This teenage portrait is my favourite;
favoured child, last child, Die Einzige …
Three siblings denied maternal ministrations,
then a decade on, the music of your name –
Marie Valerie Mathilde Amalie –
conceived after coronation, the first royal
born in Hungary in over a century.
News of your arrival filling the streets
like homecoming, awakening in your mother
a fierce and unexpected doting.
I have poured over other images:
you with dolls in meticulous dress,
with royal cats and dogs,
seated formally at a tiny table,
silver cutlery poised just so, a prescient
almost-frown on your infant face
and much later dwarfed by your own brood,
ten children and the infidel husband.
Why is this the image I return to ?
Perhaps it is the slightly crooked fringe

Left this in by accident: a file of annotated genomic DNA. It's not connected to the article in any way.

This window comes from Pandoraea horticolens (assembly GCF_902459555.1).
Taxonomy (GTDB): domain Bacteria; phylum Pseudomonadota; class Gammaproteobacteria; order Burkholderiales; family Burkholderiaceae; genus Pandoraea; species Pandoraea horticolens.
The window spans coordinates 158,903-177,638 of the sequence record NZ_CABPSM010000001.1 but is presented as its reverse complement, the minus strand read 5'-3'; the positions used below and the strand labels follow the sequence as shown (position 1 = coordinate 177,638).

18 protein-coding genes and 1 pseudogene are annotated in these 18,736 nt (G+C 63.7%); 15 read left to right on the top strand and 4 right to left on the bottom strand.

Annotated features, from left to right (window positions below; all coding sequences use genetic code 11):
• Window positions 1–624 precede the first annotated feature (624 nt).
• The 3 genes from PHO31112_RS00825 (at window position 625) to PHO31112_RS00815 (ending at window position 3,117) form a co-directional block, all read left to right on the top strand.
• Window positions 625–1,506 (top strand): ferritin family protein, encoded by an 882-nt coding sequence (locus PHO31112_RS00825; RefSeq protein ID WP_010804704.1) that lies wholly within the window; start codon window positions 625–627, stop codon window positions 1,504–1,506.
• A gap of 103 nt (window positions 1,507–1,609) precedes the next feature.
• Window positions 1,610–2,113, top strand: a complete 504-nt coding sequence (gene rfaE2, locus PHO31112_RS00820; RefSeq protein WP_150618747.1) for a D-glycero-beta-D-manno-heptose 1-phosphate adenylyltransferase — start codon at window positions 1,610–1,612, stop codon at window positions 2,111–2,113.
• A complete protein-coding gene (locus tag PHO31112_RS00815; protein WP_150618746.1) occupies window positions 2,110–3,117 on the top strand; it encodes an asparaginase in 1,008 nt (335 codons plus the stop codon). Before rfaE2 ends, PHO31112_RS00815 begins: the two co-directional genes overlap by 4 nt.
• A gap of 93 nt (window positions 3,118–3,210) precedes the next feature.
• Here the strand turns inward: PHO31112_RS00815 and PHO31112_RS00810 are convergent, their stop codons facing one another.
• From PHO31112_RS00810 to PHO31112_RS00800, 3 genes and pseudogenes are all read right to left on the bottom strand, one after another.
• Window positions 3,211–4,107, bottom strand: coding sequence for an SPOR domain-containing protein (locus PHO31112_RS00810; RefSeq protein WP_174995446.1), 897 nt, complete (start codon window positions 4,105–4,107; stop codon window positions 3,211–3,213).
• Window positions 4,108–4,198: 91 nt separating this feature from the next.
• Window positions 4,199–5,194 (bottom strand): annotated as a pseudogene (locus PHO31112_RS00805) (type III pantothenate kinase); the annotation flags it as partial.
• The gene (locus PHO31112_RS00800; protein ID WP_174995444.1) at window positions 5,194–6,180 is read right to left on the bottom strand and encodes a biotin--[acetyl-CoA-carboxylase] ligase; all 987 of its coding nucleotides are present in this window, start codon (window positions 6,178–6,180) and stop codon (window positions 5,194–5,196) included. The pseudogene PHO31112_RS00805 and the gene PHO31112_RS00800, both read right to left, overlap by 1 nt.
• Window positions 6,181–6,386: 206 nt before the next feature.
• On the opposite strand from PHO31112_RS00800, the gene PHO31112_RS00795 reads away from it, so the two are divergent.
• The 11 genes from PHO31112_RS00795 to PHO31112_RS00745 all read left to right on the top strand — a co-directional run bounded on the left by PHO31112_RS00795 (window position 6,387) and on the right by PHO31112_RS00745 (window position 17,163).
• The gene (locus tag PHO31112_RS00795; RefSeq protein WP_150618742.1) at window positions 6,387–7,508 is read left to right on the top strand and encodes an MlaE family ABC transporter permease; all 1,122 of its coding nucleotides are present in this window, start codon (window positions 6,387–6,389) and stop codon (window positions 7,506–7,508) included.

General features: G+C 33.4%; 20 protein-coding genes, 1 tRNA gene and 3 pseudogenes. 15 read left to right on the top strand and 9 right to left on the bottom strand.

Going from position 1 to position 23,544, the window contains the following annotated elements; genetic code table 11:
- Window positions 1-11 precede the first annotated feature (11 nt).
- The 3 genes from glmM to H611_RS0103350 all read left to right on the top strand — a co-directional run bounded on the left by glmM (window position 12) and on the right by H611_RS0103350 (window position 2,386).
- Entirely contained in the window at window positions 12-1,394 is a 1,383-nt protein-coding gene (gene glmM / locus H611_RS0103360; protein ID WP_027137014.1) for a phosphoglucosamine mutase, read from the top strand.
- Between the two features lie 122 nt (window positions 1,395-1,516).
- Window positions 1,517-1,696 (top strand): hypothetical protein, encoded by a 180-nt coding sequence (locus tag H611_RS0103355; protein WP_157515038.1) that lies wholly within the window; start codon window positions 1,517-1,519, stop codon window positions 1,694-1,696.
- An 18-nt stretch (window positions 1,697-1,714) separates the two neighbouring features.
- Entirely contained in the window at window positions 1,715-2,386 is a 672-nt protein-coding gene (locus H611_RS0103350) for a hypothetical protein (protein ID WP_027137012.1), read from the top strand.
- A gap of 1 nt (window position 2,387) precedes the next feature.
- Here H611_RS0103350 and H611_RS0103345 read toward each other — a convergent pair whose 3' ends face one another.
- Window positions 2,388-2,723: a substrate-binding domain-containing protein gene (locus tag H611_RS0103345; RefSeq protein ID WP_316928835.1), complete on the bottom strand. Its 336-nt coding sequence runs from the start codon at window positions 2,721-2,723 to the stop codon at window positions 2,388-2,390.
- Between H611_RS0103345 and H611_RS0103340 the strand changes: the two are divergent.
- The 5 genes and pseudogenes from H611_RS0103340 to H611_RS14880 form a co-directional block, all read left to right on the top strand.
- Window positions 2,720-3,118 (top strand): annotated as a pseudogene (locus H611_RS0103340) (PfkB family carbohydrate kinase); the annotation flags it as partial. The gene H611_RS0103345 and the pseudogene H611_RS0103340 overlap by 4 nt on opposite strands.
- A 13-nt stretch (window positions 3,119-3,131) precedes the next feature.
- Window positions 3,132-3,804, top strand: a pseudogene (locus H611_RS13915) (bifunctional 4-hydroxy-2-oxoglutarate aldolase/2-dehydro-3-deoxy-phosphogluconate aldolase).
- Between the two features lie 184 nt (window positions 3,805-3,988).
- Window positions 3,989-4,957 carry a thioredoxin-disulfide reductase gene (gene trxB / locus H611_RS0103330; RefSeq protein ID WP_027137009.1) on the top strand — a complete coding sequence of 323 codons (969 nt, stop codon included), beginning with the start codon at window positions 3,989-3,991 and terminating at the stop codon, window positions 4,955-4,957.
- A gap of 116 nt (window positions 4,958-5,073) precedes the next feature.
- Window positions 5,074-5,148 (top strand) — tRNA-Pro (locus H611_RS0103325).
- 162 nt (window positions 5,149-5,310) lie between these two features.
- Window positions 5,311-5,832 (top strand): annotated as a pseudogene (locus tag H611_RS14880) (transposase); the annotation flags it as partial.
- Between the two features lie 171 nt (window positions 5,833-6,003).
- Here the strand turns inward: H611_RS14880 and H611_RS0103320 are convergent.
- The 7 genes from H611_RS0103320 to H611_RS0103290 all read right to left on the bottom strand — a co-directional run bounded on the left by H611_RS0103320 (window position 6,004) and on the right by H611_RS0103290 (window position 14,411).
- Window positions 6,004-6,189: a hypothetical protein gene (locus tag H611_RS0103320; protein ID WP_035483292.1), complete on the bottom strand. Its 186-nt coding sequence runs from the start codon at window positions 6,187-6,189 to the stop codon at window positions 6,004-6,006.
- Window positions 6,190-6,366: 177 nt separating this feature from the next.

I like to imagine as homespun,
the closed book in your lap, fingers resting
lightly on some other to-be-continued life,
the lines of a poem vying for space
in your head as you balance the great weight
of multiple crowns and ordinary womanhood.
I think it must be the smallness of your smile
that wins me over, vaguely guarded
as if holding promises only to self and God:
that you would marry for love but prize
common sense over vanity, exercise
your mind before your body, paint
the flowers and defend the poor, that faith
would complete you and on your deathbed
make clear to those who knew you
that in the end only unexpected recovery
could let you down.